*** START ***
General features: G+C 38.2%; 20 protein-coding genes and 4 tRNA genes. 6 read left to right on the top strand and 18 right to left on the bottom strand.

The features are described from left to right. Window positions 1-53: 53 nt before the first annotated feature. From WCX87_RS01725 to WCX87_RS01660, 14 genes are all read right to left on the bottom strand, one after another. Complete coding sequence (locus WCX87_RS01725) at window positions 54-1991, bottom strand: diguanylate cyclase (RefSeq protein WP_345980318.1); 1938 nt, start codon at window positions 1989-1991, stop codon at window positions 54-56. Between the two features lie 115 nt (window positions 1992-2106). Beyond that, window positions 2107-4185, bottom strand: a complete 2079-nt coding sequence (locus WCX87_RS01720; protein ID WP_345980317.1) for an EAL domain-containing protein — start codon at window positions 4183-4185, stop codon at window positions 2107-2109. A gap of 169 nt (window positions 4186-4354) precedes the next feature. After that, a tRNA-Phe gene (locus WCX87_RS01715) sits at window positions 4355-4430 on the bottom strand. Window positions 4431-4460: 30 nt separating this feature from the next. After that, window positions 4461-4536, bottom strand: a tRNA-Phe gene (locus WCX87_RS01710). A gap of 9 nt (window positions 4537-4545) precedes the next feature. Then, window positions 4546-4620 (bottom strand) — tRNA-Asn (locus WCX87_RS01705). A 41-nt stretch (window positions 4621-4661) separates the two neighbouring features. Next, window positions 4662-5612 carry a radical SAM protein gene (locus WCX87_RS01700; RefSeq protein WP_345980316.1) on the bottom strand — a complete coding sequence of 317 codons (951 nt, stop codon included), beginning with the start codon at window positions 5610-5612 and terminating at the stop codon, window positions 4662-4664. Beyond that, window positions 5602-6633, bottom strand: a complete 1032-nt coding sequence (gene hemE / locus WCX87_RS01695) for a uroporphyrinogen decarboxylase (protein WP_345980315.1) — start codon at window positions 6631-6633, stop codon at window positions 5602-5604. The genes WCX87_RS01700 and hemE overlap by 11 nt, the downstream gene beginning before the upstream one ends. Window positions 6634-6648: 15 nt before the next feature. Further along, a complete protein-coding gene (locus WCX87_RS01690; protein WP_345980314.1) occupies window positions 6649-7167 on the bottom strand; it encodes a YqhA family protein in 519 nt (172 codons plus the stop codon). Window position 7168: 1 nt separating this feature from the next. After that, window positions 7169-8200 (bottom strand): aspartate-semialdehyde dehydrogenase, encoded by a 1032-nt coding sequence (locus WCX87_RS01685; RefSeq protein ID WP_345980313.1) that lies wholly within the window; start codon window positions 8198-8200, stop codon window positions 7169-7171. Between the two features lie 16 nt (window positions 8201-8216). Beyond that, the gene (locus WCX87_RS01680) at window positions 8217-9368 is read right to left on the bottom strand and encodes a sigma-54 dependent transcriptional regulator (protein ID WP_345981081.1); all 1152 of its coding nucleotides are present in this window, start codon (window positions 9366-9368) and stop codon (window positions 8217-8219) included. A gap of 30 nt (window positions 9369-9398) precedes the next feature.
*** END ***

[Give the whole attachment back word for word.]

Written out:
General features: G+C 38.2%; 20 protein-coding genes and 4 tRNA genes. 6 read left to right on the top strand and 18 right to left on the bottom strand.

The features are described from left to right. Window positions 1-53: 53 nt before the first annotated feature. From WCX87_RS01725 to WCX87_RS01660, 14 genes are all read right to left on the bottom strand, one after another. Complete coding sequence (locus WCX87_RS01725) at window positions 54-1991, bottom strand: diguanylate cyclase (RefSeq protein WP_345980318.1); 1938 nt, start codon at window positions 1989-1991, stop codon at window positions 54-56. Between the two features lie 115 nt (window positions 1992-2106). Beyond that, window positions 2107-4185, bottom strand: a complete 2079-nt coding sequence (locus WCX87_RS01720; protein ID WP_345980317.1) for an EAL domain-containing protein — start codon at window positions 4183-4185, stop codon at window positions 2107-2109. A gap of 169 nt (window positions 4186-4354) precedes the next feature. After that, a tRNA-Phe gene (locus WCX87_RS01715) sits at window positions 4355-4430 on the bottom strand. Window positions 4431-4460: 30 nt separating this feature from the next. After that, window positions 4461-4536, bottom strand: a tRNA-Phe gene (locus WCX87_RS01710). A gap of 9 nt (window positions 4537-4545) precedes the next feature. Then, window positions 4546-4620 (bottom strand) — tRNA-Asn (locus WCX87_RS01705). A 41-nt stretch (window positions 4621-4661) separates the two neighbouring features. Next, window positions 4662-5612 carry a radical SAM protein gene (locus WCX87_RS01700; RefSeq protein WP_345980316.1) on the bottom strand — a complete coding sequence of 317 codons (951 nt, stop codon included), beginning with the start codon at window positions 5610-5612 and terminating at the stop codon, window positions 4662-4664. Beyond that, window positions 5602-6633, bottom strand: a complete 1032-nt coding sequence (gene hemE / locus WCX87_RS01695) for a uroporphyrinogen decarboxylase (protein WP_345980315.1) — start codon at window positions 6631-6633, stop codon at window positions 5602-5604. The genes WCX87_RS01700 and hemE overlap by 11 nt, the downstream gene beginning before the upstream one ends. Window positions 6634-6648: 15 nt before the next feature. Further along, a complete protein-coding gene (locus WCX87_RS01690; protein WP_345980314.1) occupies window positions 6649-7167 on the bottom strand; it encodes a YqhA family protein in 519 nt (172 codons plus the stop codon). Window position 7168: 1 nt separating this feature from the next. After that, window positions 7169-8200 (bottom strand): aspartate-semialdehyde dehydrogenase, encoded by a 1032-nt coding sequence (locus WCX87_RS01685; RefSeq protein ID WP_345980313.1) that lies wholly within the window; start codon window positions 8198-8200, stop codon window positions 7169-7171. Between the two features lie 16 nt (window positions 8201-8216). Beyond that, the gene (locus WCX87_RS01680) at window positions 8217-9368 is read right to left on the bottom strand and encodes a sigma-54 dependent transcriptional regulator (protein ID WP_345981081.1); all 1152 of its coding nucleotides are present in this window, start codon (window positions 9366-9368) and stop codon (window positions 8217-8219) included. A gap of 30 nt (window positions 9369-9398) precedes the next feature.